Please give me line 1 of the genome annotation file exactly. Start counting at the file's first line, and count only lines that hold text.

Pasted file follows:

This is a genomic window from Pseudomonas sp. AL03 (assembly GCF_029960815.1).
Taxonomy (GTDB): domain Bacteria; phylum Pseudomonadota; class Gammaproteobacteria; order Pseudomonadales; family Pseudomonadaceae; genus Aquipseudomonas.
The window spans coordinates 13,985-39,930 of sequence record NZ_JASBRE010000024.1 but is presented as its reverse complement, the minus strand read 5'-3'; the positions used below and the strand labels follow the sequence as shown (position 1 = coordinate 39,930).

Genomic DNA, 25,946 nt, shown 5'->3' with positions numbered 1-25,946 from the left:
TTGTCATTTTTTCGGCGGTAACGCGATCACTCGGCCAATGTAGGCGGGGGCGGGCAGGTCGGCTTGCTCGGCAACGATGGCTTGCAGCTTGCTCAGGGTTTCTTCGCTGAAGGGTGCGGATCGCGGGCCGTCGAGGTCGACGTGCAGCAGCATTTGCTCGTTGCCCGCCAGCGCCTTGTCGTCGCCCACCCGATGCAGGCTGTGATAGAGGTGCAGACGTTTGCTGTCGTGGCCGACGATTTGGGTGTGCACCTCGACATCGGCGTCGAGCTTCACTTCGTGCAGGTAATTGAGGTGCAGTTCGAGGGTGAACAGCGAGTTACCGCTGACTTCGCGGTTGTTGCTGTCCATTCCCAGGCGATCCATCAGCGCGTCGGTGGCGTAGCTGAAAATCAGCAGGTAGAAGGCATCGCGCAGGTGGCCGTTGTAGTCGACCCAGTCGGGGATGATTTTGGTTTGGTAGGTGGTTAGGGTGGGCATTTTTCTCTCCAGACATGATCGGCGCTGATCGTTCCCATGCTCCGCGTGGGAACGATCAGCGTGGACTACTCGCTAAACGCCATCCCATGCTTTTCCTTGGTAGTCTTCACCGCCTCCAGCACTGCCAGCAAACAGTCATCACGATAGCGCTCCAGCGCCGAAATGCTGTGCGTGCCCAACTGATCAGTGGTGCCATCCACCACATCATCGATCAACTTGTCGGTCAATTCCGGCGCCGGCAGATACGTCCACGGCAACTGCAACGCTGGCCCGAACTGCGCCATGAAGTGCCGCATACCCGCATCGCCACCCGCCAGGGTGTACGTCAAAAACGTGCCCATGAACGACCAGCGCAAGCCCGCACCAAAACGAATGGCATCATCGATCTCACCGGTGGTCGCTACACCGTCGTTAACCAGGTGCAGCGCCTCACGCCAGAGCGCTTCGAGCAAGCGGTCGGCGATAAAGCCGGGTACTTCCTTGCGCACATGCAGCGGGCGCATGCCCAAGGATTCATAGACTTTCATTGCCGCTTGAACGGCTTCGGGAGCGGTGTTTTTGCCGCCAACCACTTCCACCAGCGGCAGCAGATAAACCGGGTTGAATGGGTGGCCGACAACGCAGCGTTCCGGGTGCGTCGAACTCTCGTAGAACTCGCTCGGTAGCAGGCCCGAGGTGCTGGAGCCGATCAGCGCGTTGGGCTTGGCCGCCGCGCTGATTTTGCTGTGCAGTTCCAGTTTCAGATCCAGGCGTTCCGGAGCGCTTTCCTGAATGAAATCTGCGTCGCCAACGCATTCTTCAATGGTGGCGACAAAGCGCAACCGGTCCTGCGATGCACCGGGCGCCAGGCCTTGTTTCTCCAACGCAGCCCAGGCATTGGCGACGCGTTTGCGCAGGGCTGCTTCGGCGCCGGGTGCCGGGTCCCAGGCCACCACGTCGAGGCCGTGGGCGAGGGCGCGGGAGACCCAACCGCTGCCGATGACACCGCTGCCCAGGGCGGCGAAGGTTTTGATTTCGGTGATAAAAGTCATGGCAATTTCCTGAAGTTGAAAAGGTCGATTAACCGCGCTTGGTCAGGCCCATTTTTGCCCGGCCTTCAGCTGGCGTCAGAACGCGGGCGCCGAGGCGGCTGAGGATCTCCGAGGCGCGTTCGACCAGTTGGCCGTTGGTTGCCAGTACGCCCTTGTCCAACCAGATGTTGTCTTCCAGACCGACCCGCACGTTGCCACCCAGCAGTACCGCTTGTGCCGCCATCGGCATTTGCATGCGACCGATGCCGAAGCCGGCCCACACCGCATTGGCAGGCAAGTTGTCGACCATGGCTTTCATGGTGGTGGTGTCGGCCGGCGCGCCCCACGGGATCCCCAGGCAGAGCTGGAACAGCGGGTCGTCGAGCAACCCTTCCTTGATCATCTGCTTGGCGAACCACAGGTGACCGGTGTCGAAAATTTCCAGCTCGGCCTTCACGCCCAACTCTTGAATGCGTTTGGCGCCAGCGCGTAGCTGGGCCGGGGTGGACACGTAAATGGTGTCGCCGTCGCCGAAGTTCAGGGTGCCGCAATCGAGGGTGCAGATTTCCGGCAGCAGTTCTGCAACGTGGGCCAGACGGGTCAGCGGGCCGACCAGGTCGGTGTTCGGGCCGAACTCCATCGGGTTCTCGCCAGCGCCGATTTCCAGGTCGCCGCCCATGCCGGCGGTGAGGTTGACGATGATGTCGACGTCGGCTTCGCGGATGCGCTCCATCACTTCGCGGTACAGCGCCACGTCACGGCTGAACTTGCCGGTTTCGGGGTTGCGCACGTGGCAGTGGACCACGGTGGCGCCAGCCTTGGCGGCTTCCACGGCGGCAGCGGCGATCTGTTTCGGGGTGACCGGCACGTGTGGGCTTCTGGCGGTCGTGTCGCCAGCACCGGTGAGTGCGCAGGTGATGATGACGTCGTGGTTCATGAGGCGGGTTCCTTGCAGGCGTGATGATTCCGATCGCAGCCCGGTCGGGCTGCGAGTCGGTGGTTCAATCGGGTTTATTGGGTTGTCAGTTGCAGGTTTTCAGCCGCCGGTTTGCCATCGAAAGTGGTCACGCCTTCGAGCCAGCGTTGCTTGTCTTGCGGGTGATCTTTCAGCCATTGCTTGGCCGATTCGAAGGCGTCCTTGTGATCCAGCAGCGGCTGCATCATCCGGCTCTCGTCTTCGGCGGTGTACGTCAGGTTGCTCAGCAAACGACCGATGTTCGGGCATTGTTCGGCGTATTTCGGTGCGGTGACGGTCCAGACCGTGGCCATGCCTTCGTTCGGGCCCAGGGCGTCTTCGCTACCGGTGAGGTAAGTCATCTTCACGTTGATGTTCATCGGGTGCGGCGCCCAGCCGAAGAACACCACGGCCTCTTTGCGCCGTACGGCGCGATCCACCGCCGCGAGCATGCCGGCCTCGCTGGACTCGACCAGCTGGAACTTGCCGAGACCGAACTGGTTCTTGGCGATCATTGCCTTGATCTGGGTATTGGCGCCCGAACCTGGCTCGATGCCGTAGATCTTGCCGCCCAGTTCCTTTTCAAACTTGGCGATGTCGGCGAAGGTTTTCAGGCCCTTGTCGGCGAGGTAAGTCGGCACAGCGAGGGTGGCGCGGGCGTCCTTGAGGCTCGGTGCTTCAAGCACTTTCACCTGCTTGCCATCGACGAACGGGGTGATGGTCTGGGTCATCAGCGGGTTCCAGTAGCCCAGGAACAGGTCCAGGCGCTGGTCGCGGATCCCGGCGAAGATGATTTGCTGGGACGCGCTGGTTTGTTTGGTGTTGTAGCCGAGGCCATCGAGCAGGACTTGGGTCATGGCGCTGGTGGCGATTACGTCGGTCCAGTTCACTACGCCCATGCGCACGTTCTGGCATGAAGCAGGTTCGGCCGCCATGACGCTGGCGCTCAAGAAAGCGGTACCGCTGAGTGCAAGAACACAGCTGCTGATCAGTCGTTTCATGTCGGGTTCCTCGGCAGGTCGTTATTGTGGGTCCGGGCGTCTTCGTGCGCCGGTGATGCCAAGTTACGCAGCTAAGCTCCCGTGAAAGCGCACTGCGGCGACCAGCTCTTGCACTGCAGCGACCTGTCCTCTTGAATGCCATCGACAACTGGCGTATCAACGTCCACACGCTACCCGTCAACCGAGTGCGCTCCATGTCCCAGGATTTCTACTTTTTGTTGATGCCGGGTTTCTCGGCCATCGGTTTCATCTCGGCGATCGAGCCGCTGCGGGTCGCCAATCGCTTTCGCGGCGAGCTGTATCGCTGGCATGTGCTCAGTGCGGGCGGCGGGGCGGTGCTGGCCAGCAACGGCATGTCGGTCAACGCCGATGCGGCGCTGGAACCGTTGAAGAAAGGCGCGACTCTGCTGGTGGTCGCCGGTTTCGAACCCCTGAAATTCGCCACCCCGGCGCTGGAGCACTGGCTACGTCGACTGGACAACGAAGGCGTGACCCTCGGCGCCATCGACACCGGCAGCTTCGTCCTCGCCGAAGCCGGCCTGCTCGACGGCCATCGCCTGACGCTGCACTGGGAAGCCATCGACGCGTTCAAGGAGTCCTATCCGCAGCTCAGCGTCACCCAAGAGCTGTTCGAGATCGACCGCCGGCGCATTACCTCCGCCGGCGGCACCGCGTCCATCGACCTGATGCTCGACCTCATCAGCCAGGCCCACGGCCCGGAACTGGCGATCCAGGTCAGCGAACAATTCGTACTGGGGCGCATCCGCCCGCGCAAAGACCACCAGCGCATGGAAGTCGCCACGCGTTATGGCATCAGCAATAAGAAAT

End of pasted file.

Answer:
This is a genomic window from Pseudomonas sp. AL03 (assembly GCF_029960815.1).